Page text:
# Type a interlinear text, bi or tri-lingual

I need to do an interlinear text. If I understood the problem correctly, I need a macro or format that will treat each word as a three-story fraction. Top store, a number reference, mid store one language,low store another language. But those fractions , as words, must have in the middle store, to be connected,separated with, commas,, colons, etc. And the line is to be justified, so the size of word will influence the size of the line, a decision is to be made on how to justify. do not know if I have been clear.There will be cross references to footnotes, also. Well, page section and cross references do not appear to be very difficult. What seems critical is that "semi-mathematical" treatment of the three-story words... I imagine context or xetex/xelatex to be adequate, but...I expect proper advice

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I don't quite understand. I think I would have to see a picture. –  Peter Grill Feb 10 '12 at 1:54
Possibly like this one? –  Mike Renfro Feb 10 '12 at 2:52

Depending on your actual needs, this looks very much like the kind of job for the expex package.

The ExPex package provides very sophisticated glossing macros which should do what you need. Here's an example from the documentation:

\documentclass{article}
\usepackage{expex}
\begin{document}

\ex[glhangstyle=none]
\let\\=\textsc
\begingl
\gla
Hom\^{a}o sa \v{c}\^{o} p\^{o} tha  \~{n}u nao ng\u{a} hmua. \~{N}u
dj\u{a} g\u{a}, \~{n}u dj\u{a} \v{c}\u{o}ng \~{n}u, laih gui r\^{e}o
\~{n}u. Todang bboi r\^{o}k jolan \~{n}u nao hma, \~{n}u bb\^{o}h sa
droi mr\u{a} d\u{o} bboi gah, a, hruh \~{n}u.//
\glb
\\{exist} one \\{clf} person old \\{3s} go do field \\{3s} hold
machete \\{3s} hold hoe \\{3s} and carry.on.back back.basket \\{3s}
while at along trail \\{3s} go field \\{3s} see one \\{clf} peacock
stay at \\{drct} -- nest \\{3s}//
\glft
There was an old person who went to work in the field. He took
along his machete, he took along his hoe, and he carried his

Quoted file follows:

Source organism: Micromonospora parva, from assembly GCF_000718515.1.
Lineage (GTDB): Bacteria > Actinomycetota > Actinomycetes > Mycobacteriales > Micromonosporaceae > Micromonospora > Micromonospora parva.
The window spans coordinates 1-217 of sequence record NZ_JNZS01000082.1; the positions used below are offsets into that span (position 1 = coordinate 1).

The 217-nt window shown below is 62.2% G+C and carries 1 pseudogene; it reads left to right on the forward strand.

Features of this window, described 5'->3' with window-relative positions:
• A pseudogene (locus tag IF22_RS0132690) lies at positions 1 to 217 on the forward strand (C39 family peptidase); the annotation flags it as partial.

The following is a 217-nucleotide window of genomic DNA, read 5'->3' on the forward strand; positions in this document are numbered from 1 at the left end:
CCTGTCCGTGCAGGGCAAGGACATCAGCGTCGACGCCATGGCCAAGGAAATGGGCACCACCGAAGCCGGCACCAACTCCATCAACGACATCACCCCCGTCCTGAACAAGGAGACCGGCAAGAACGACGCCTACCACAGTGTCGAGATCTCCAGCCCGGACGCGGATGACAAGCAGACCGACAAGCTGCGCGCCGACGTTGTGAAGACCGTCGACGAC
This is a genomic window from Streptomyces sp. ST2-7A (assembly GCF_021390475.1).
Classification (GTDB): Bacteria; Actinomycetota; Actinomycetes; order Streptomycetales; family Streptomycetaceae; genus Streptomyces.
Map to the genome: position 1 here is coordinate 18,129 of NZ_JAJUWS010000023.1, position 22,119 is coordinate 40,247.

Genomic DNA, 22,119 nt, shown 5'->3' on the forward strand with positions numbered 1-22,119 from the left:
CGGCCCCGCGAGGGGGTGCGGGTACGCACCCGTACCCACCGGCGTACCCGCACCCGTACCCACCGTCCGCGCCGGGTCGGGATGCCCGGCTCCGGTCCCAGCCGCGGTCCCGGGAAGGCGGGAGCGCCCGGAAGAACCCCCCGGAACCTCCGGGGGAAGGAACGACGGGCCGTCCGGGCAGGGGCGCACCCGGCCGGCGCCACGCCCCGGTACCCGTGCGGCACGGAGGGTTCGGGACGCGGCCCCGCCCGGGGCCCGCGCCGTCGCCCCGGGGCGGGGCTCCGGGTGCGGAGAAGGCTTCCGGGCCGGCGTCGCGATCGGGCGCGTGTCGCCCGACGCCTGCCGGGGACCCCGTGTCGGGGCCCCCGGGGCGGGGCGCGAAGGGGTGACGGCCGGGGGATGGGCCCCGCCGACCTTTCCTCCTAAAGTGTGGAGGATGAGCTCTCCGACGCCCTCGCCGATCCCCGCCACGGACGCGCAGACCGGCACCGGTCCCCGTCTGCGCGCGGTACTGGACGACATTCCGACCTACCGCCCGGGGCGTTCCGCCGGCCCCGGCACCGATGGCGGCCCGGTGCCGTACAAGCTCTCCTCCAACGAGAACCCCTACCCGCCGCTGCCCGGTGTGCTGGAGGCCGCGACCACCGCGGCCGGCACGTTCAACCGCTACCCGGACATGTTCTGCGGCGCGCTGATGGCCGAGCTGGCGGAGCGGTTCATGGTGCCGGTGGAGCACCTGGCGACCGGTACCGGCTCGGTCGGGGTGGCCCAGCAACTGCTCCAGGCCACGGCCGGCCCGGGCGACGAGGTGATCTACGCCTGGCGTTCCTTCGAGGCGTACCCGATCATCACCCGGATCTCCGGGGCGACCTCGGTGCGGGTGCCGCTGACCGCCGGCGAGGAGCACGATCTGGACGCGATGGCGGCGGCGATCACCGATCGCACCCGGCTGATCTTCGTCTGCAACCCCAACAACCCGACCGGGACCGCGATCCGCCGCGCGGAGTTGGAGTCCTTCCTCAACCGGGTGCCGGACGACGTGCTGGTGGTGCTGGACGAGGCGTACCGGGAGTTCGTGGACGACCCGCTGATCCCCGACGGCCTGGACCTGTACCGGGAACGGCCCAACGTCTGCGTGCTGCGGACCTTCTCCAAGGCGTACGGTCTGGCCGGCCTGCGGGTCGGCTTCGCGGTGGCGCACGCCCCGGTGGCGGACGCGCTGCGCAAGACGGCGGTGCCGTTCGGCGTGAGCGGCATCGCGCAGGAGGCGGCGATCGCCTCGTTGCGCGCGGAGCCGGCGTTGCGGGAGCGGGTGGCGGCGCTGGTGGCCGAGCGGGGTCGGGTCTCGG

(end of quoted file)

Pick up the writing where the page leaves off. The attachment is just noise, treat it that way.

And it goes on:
basket on his back. While he was on his way to the farm, he saw a
peacock beside its nest.'//
\endgl
\xe

\end{document}


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Thank you, Alan. Please, let me bother you a little more asking you to peep into www.bibliaapostolica.com and www.apostolicbible.com. The top line of each word is a code number or an asterisk, if it is a proper name. Then Greek, and then the target language. –  Joaquim Pedro Feb 23 '12 at 13:09

Isn't this a linguistic question? Jürgen Fenn maintains a topic catalogue of packages on CTAN. It is always usefull to start there. For linguistic packages see here: http://texcatalogue.sarovar.org/bytopic.html#linguistics

However, I remember discussions here in Germany. In 2008, somebody published on PSTricks for linguistic texts in our TeX-Journal. I faintly remember it was no easy going. So may be you can give us more details and we come back with better advice.

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This list is somewhat out of date. The linguistics tag also gives a list, including some more recent packages. –  Alan Munn Feb 10 '12 at 14:51
@AlanMunn The expex package will never make it into the topic index of CTAN as long as it is not on CTAN. I wonder why somebody undertakes to write such a difficult piece of software without pushing it into THE repository. –  Keks Dose Feb 10 '12 at 16:42
John does put stuff up on CTAN (pst-jtree and pst-asr are there) but he's quite conservative about putting packages that are still in his opinion in beta (although lots of people are using it.) My comment more referred to the fact that neither tikz-qtree nor ot-tableau` are listed (which are on CTAN). –  Alan Munn Feb 10 '12 at 16:49
@AlanMunn Easy to answer: you have to be a linguist to comprehend that tikz-qtree is a linguistic package. And regarding ot-tableau the announcment said: »The ot-tableau package makes it easy to create beautiful optimality-theoretic tableaux.« In German: Hääää? –  Keks Dose Feb 10 '12 at 17:36
Thanks to everyone! I am not as yet able to provide adequate feedback. But I can see I have much to study to be able to even appropriately appreciate (let alone, evaluate) your contributions, as i was doing everything "mechanically". Now I know I MUST "learn Chemistry even to strain coffee", as I was once criticized! Thanks VERY, VERY MUCH!! Learning, and learning still more is always the only choice left!!! Eventually I will return, after further study and experimentation! –  Joaquim Pedro Mar 9 '12 at 17:21